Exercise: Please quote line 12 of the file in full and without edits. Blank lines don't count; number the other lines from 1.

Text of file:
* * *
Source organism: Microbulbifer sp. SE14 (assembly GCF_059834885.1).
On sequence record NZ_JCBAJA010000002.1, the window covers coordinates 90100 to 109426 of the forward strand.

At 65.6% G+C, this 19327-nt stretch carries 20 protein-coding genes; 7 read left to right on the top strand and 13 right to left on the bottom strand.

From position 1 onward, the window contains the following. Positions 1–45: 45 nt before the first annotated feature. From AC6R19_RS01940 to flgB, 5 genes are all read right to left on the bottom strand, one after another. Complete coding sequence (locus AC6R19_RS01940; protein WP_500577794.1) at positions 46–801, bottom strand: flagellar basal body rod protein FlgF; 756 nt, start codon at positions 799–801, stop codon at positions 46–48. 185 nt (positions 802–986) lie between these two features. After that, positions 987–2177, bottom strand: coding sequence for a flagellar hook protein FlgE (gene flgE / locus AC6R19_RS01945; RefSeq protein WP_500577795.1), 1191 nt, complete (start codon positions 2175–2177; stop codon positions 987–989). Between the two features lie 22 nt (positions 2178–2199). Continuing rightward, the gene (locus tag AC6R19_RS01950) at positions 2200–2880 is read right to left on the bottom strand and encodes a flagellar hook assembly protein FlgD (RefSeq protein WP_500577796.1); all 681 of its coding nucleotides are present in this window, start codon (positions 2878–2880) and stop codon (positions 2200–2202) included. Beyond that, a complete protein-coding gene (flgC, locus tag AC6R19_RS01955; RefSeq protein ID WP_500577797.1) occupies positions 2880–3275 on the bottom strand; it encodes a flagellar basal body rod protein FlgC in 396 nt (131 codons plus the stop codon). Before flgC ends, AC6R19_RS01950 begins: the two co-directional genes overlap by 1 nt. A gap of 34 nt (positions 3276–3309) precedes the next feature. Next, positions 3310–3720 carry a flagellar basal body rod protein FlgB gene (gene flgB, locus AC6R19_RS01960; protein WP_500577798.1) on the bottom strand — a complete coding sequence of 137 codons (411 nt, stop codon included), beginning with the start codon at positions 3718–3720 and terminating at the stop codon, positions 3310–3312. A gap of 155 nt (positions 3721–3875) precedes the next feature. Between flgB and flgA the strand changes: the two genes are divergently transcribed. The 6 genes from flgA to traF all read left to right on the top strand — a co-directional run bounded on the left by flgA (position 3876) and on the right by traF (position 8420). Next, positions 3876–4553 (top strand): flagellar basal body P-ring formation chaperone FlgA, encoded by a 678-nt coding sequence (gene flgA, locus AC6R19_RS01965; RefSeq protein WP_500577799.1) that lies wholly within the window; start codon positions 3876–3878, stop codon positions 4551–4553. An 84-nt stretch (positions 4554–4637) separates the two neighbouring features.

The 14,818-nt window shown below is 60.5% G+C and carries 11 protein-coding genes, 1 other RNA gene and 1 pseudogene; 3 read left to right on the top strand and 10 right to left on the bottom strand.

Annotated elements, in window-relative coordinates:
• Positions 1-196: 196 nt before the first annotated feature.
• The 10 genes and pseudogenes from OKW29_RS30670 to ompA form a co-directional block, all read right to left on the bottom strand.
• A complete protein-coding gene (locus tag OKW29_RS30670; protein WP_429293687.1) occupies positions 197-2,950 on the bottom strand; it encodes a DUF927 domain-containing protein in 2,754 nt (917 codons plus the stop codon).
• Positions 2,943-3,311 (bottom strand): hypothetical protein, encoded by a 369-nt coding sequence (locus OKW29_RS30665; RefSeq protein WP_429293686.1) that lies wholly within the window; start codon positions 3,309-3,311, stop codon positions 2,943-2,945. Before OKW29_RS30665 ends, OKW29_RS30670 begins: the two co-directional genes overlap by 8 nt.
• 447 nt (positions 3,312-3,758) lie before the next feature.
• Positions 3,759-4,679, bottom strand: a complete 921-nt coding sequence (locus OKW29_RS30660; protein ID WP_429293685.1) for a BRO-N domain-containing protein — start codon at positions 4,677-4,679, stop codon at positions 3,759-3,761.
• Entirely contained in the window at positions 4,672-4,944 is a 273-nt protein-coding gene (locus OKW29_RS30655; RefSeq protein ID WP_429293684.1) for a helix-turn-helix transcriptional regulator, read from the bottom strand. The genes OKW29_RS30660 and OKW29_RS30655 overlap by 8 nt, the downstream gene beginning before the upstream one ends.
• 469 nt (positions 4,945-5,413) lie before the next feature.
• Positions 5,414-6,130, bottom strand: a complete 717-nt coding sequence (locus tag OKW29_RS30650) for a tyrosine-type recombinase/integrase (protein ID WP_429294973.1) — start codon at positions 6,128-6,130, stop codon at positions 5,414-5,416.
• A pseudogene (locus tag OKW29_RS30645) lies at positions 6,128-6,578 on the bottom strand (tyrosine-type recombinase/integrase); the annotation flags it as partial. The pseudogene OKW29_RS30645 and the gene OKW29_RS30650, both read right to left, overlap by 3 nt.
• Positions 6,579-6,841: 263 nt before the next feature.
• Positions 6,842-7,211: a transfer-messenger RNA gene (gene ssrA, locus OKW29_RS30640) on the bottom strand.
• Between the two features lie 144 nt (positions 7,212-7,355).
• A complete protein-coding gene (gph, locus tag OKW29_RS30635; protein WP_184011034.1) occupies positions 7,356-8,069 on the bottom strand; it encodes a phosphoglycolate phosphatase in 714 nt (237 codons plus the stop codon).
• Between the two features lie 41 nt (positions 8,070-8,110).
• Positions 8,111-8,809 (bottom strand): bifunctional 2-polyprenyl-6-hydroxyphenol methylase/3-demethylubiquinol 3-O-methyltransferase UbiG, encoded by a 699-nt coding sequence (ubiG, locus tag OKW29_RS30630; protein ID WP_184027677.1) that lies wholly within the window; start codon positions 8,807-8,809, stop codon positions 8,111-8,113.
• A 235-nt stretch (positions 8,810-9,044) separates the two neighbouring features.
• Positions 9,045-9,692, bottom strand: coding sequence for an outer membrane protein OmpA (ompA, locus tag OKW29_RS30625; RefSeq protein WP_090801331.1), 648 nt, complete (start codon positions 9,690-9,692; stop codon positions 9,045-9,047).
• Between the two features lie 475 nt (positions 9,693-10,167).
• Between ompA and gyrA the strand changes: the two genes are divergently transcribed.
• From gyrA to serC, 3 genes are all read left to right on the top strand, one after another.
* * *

• Positions 3,759-4,679, bottom strand: a complete 921-nt coding sequence (locus OKW29_RS30660; protein ID WP_429293685.1) for a BRO-N domain-containing protein — start codon at positions 4,677-4,679, stop codon at positions 3,759-3,761.